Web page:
Elton John is showing me the living room of his London home. It’s not a huge living room, or at least not by the standards of rock stars who have sold something in the region of 300m records (the London house is more of a pied-à-terre – his main UK residence is his estate in Windsor), and there is surprisingly no piano in it, or indeed anywhere else in the building: “I play 107 shows a year, why am I going to go home and play the fucking piano?” he says.
“I’ve got one at Woodside and one at my house in Atlanta, and I never touch them. Rufus Wainwright plays every morning when he gets up – ‘I have to play an hour every day’ – so everyone’s different, but, God, I couldn’t think of anything worse. I have leisure, and I have work. And I do enough work. When I get home, the last thing I want to do is play the piano.”
So, no piano. What the living room does have is a lot of contemporary art. There is a Damien Hirst, a large Grayson Perry pot, a Marc Quinn sculpture of his baby son, made out of wax mixed with chemically produced milk substitute – Quinn’s son is allergic to milk – and a vast photographic reproduction of The Last Supper by John’s friend Sam Taylor-Johnson. Through a doorway I can see a corridor lined with huge David Bailey portraits, including the famous one of Harry Palmer-era Michael Caine, ciggie in mouth. They have apparently just moved the Warhol, but there is still stuff everywhere. You could potentially do hundreds of thousands of pounds of damage if you spilt a mug of coffee, a horrifying thought if, like me, you’re holding a mug of coffee. Furthermore, spilling your mug of coffee is something you might easily do were you confronted, unprepared, by Liza Lou’s The Seer. A life-sized, bright yellow, glass-bead-covered sculpture of a naked man with his head between his legs, who at first glance seems to be gamely attempting to urinate in his own mouth. No such luck: on closer examination, it turns out his penis is actually a knife and he is trying to stab himself in the throat.
“And don’t forget the vaginas,” notes John’s husband, David Furnish, as he passes. They are on a beautiful canvas covered in needlework by the Egyptian artist Ghada Amer. “If you look down there,” he says, pointing to the bottom right of the canvas, “there’s a woman … playing with herself.”
Furnish has been having rather a hard time of it in the press recently. A series of tabloid stories have claimed that as both Elton John’s husband and CEO of his management company Rocket, he has “taken over” the singer’s life. “Yeah, I’ve started calling him Yoko,” says John. The most lurid of the stories claimed that Furnish’s machinations during an 18-month cost-cutting exercise at Rocket were turning his husband into “an eccentric Howard Hughes-like figure”. This, it goes without saying, is not a version of events that finds much favour with John. “Oh, I’m a recluse, what a load of bullshit. My businesses have been badly run for the last five or six years, he’s come in, had a look at what’s gone on, pruned a few people away, made it a leaner, meaner machine. We’ve made some changes and some of them haven’t been very popular, because people don’t like being gotten rid of, which is quite right. On a human level, I understand that people are hurt; on the other hand, they needed to go.”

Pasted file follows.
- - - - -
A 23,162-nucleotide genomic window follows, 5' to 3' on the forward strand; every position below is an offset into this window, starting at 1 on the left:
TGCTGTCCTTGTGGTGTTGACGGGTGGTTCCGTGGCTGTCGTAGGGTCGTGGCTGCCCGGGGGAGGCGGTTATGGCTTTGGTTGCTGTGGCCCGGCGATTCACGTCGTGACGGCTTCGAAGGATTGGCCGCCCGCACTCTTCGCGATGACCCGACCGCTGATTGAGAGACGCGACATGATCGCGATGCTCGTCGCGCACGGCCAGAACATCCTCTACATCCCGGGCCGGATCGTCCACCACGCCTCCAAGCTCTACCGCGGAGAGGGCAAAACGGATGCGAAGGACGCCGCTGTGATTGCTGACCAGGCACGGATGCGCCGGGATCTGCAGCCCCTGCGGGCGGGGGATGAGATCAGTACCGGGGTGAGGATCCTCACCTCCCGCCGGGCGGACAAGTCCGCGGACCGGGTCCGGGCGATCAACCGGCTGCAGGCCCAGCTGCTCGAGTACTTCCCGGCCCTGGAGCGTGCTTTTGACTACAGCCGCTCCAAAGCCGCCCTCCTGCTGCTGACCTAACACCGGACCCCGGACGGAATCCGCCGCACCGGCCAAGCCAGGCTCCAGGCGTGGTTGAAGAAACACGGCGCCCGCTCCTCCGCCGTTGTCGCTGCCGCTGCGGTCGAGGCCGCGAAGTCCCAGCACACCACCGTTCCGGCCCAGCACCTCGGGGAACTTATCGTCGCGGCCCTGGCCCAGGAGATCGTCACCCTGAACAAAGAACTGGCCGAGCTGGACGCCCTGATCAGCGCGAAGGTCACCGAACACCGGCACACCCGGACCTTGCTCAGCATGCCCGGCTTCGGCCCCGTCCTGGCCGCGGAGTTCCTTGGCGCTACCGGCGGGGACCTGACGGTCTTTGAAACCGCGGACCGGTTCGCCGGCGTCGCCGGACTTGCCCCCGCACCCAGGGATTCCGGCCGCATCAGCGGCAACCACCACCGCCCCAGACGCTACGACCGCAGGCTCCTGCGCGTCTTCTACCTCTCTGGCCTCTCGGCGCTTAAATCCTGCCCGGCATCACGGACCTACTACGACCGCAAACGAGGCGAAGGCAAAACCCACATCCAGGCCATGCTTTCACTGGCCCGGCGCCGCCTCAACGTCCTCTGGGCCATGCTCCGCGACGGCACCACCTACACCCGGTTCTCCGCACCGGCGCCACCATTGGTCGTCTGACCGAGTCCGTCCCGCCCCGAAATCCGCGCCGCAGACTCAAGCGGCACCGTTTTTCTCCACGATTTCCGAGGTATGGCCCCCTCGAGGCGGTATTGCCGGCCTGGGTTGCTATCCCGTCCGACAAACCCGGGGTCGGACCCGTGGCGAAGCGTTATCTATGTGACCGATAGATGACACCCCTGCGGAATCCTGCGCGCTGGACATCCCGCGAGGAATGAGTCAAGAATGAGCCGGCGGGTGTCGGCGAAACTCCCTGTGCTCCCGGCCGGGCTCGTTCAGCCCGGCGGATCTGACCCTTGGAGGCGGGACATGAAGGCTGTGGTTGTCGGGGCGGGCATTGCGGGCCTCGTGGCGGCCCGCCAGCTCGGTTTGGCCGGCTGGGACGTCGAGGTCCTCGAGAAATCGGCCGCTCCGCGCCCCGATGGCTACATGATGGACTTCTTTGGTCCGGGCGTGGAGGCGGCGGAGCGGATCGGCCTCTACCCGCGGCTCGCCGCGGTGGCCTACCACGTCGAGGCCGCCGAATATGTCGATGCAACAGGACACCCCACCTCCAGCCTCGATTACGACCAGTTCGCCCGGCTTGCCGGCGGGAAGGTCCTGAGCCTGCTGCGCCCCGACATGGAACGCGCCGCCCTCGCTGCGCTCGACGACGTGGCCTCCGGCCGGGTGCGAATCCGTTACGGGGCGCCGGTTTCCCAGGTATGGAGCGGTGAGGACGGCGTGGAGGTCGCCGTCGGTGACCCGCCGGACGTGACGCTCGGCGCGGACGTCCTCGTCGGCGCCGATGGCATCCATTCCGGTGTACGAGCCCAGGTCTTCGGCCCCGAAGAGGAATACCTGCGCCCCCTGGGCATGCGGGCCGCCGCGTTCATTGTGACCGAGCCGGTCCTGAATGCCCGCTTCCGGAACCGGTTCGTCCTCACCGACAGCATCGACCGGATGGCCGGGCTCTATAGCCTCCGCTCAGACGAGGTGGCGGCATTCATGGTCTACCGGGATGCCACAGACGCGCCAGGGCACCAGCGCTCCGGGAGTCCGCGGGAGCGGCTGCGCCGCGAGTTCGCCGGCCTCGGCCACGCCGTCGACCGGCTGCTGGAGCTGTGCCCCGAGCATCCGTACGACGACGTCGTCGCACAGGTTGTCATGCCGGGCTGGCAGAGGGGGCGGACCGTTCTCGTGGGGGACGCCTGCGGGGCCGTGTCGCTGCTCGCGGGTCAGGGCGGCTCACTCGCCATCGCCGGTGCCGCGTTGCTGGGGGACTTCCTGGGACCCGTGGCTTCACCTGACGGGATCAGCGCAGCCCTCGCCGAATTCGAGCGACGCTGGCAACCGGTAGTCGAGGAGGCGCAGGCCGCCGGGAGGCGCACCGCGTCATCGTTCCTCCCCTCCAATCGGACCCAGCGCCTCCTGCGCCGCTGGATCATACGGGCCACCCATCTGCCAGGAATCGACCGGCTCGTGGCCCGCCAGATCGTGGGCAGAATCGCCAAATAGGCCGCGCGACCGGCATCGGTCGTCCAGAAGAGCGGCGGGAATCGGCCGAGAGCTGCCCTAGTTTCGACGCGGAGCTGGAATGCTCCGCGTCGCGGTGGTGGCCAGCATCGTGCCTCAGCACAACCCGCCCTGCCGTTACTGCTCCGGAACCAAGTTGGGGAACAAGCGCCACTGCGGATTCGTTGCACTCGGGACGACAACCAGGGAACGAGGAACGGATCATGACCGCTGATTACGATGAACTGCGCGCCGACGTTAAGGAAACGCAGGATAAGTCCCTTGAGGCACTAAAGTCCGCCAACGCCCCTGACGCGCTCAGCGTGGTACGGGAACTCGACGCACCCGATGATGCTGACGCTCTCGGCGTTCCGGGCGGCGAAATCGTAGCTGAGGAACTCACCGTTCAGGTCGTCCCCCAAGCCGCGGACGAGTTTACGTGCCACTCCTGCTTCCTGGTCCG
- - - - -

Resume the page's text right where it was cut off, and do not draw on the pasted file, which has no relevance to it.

Today, though, at 68 going on 69 and dressed down in a tracksuit – a diamond crucifix earring the solitary hint of bling – John is clearly buoyed by the good reviews of his 32nd studio album, Wonderful Crazy Night, if slightly exhausted by the promotional campaign around it. This has thus far taken in everything from Graham Norton’s chatshow to being interviewed by Vice to unexpectedly turning up in the middle of London’s St Pancras and playing an instrumental medley on a new piano he donated to the station.
He says his commercial ambitions for the new album are modest, a far cry from the days when, according to one statistic, he was singlehandedly responsible for 2% of all global record sales. “I don’t have to compete any more,” he says. “It’s Justin Bieber’s time and Rihanna’s time, Drake’s time, let’s just accept it and get on with it, move over. I make an album every year and a half, it’s not an event when I make an album.”
Still, he was anxious about how it might be received. His last album, 2013’s The Diving Board, was a sombre collection of songs about ageing and mortality, interspersed with improvised piano instrumentals, “the most uncommercial album I’ve ever made”. By contrast, Wonderful Crazy Night is raucous and poppy, filled with lyrics about enduring love and parenthood, the latter the handiwork of his longstanding lyricist Bernie Taupin. “I have no fucking idea how our relationship works,” says John. “It’s 49 years this year. I’ve never had an argument with him in my life, not about work, not about personal things, nothing. And we’re totally different people. I mean, he’s a fucking cowboy who likes guns and I collect tablecloths and porcelain. It’s very odd.”
Tired or not, he’s full of music-industry gossip and enthusiastic recommendations of new music – French art-pop band Christine and The Queens, Rosie Lowe, the new album by former Beta Band frontman Steve Mason, agitated-sounding indie band Courts and Mabel, the singing daughter of Neneh Cherry – and keen to discuss his sons Zachary, five, and Elijah, three, and their love of both Kraftwerk (“I suppose it’s because it’s about robots”) and the rebooted Thunderbirds franchise: “I like it because it’s all about rescuing people and helping them, it’s not so violent. When they watch Star Wars, they end up beating the shit out of each other.”
Sometimes, it’s weirdly easy to forget who you are talking to. The discombobulating effect of being surrounded by millions of pounds’ worth of art aside, John could be anyone – some bloke in the pub, banging on about his kids and his favourite albums. At other points, you’re left in absolutely no doubt that you’re talking to someone who leads a life that, by any normal standards, seems completely insane.
Take the famous hoax call purporting to be from Vladimir Putin that came through to the studio: “I’m trying to write a song with Clean Bandit and my office phones: ‘You’re going to get a call from Putin.’ Oh, fucking hell. So the phone goes, and it was so genuine-sounding, I had no idea. I answered the questions very studiously, so I didn’t really feel bad when it came out that it was a hoax, I didn’t feel like I’d made a fool of myself. And then the next day, the actual Kremlin get in touch: ‘President Putin is very upset about this, he’d like to call you.’ I was at home in Windsor, in the kitchen, when he rang. We spoke for about 10 minutes.” The hoax call was the result of John declaring that he wanted to talk to Putin about improving LGBT rights in Russia. So is he optimistic? “Do I think anything’s going to come of it? I sincerely hope so, whether or not anything will happen even if I do go and meet him, I don’t know. But if you don’t put your foot in the water, you’ll never find out.”